At 24, the pianist Frank Glazer, later to become artist in residence at Bates College in Lewiston, had already played a Brahms concerto with Leopold Stokowski and begun a successful career, before being drafted during World War II.

As he told his student Duncan Cumming, “I wanted to approach the piano as if I had never played before.”

I spoke with Cumming following a memorial service for Glazer, who died in January a month short of his 100th birthday. I wanted to know, like most other pianists in Maine, the secret to playing like a virtuoso at age 99. And it wasn’t, like the famed directions to Carnegie Hall, “practice, practice practice.”

Glazer was not like Canadian pianist Glen Gould, who claimed never to practice at all, but had come to realize that dogged, uninformed time at the keyboard was not only counterproductive, but could actually cause physical injury. Robert Schumann, for example, ended his playing career by using a pedagogical device intended to strengthen the fourth finger. Contemporary pianists often suffer carpal tunnel syndrome and other ailments caused by long hours of repetitive physical effort. Eleven hours of practice a day is not unheard of, and eight seems to be typical.

In California, Glazer worked on “efficiency,” using only the muscles needed to play, in the most relaxed manner possible. Cumming recalls three books on Glazer’s shelf: “The Use of Myself,” a treatise on the Alexander technique of body awareness; Otto Ortman’s “Physiology of Touch and Tone”; and “Grey’s Anatomy.”

He developed a balanced approach between finger touch, often referred to as the French school, and weight touch as taught at the Eastman School of Music in which the weight of the arm creates the tone. He also taught himself piano tuning, in the process becoming familiar with the inner workings of the instrument.

Cumming describes the physical technique at greater length in his 2006 book “The Fountain of Youth: The Artistry of Frank Glazer,” but in the end he finds it an unsatisfactory explanation of Glazer’s longevity as a pianist.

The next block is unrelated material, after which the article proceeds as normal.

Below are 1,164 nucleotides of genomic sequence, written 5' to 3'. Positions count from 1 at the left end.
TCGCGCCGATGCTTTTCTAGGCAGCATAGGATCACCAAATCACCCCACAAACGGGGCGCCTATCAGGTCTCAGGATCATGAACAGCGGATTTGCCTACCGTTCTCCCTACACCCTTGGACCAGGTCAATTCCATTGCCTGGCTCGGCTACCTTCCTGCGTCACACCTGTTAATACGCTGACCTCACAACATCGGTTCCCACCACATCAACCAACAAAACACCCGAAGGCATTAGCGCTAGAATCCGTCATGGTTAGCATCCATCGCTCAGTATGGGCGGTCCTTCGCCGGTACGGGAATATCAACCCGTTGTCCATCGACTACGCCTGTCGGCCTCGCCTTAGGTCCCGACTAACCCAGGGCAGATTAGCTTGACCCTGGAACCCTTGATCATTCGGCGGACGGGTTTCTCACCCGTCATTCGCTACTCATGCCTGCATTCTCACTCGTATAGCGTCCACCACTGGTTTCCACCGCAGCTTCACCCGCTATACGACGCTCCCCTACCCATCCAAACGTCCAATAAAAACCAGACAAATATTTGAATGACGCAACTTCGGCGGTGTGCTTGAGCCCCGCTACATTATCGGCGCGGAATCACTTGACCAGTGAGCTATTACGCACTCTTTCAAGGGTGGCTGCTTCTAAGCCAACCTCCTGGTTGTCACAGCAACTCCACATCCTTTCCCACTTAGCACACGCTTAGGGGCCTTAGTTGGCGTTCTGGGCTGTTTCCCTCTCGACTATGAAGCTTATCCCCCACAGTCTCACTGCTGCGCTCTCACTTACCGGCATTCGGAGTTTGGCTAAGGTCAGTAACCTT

“It’s a great mystery,” he says. “It also has to do with Glazer’s attitude, work ethic and generosity.”

Studying with Artur Schnabel, the great Beethoven specialist, in Germany after the war may also have contributed to Glazer’s relaxed approach to the keyboard. Schnabel was interested in technique only in so far as it influenced interpretation, lacked the showy virtuosity of many pianists of the era, and was known for his mistakes during live concerts. While the worst may never happen, the realization that one can let the notes fall where they may is a great antidote to stage fright.

In later years, Glazer, with some trepidation, began playing concerts with the score on the piano. Many concert pianists, including Maine’s Martin Perry, now play from the score, but in the great Romantic age of the piano it was almost unheard-of.

Cumming believes that freedom from the need for rote memorization enabled Glazer to explore new territory instead of trotting out old war horses that he knew by heart. Glazer learned the Beethoven “Hammerklavier” Sonata for his cycle of the 32 Beethoven sonatas, played when he was in his 90s. Learning new things, in any field, seems to be conducive to longevity.

What about scales and exercises? Glazer practiced four to six hours a day, Cumming recalls, but only on pieces that he was intending to play and at all hours of the day and night. Czerny and Hanon five-finger exercises used to be the be-all and end-all of piano technique, but Glazer felt that one should work on the music at hand. “If you want to warm up, why not play a Chopin Etude?” he said to Cumming. I agree. At least it’s music, and it won’t annoy the neighbors so much.

Christopher Hyde is a writer and musician who lives in Pownal, He can be reached at:

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